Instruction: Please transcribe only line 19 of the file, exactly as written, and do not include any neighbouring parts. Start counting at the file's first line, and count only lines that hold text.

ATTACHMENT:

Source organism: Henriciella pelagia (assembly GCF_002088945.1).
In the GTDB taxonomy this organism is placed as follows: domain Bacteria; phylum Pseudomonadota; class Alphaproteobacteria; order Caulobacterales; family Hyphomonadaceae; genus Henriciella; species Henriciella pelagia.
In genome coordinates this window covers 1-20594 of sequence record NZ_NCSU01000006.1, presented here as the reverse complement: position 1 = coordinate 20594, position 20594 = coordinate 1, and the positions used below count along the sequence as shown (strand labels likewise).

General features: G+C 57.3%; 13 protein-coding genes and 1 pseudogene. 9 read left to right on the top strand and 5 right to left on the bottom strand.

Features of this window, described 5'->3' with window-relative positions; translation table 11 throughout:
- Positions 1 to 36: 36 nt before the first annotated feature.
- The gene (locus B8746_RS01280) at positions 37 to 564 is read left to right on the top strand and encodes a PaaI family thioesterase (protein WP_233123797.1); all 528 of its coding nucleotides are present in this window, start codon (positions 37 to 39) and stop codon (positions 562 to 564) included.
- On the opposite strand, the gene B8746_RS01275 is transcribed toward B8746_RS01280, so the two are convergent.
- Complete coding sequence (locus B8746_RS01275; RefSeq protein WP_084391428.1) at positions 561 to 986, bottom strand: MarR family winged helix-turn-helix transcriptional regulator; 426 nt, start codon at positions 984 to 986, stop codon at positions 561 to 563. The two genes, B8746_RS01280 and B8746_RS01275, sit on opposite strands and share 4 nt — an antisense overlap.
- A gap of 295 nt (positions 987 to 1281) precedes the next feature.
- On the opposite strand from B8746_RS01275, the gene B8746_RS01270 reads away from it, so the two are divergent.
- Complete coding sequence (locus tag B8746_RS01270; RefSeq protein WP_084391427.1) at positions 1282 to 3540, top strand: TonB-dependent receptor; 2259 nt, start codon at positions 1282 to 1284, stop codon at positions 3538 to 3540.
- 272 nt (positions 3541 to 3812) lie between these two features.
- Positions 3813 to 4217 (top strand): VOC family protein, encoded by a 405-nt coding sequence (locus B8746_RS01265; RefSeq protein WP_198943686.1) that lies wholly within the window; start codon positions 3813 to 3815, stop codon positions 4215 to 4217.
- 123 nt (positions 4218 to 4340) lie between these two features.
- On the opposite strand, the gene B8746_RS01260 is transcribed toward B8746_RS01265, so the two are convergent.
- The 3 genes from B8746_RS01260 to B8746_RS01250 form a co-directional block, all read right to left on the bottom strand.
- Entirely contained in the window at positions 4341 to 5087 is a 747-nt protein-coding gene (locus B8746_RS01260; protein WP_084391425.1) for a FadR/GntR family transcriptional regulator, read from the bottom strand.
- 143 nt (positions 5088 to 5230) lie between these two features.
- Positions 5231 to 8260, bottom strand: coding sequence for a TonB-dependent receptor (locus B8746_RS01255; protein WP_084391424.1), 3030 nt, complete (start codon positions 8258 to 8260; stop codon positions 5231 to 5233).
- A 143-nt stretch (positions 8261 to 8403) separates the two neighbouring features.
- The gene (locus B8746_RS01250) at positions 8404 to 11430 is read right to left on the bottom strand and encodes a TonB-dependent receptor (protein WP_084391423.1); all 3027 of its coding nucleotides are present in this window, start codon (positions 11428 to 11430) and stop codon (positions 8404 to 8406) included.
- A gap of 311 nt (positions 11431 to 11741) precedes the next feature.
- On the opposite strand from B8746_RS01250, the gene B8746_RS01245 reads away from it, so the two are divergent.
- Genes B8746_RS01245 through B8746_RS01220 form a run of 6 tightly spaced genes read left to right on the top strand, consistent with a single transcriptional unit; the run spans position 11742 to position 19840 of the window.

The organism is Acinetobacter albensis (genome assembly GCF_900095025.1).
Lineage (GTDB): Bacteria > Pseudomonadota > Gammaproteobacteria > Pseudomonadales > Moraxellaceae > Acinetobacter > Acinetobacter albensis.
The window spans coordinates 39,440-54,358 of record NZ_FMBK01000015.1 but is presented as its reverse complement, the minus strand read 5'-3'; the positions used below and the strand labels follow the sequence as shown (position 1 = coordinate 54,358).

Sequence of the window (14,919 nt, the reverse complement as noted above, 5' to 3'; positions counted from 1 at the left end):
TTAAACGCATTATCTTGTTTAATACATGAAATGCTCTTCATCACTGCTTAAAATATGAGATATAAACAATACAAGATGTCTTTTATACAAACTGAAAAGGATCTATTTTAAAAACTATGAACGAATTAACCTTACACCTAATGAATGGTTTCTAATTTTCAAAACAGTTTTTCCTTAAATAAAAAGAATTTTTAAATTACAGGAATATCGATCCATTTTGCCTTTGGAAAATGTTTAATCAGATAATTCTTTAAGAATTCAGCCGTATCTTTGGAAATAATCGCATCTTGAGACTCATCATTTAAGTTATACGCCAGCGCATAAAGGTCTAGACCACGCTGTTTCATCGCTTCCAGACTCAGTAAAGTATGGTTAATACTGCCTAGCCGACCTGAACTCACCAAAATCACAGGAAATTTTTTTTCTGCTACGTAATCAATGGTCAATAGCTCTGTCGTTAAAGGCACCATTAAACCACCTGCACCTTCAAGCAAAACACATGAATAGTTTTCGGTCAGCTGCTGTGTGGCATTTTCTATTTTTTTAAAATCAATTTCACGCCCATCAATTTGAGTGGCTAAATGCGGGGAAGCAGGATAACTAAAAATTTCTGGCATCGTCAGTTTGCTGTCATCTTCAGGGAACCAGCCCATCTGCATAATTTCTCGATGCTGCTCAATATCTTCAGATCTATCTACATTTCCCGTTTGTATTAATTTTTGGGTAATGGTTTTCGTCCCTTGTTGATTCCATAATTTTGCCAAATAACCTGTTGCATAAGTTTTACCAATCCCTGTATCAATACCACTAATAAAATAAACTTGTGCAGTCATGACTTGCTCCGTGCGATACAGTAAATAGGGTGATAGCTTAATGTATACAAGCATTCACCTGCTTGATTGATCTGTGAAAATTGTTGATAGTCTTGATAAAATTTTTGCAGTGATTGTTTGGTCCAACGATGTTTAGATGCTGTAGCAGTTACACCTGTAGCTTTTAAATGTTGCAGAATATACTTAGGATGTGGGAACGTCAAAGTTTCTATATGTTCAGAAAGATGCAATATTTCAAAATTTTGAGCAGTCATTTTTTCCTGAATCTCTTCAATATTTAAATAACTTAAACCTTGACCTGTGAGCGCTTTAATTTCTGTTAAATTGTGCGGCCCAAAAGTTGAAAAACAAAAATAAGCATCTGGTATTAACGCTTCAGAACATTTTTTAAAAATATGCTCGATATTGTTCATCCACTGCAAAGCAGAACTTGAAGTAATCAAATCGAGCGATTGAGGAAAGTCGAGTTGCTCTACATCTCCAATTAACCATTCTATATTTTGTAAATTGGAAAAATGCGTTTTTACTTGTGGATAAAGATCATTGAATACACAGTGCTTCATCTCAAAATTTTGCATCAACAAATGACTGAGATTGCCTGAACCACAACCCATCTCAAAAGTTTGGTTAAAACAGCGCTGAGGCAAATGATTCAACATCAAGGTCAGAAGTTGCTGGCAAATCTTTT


- 143 nt (positions 5088 to 5230) lie between these two features.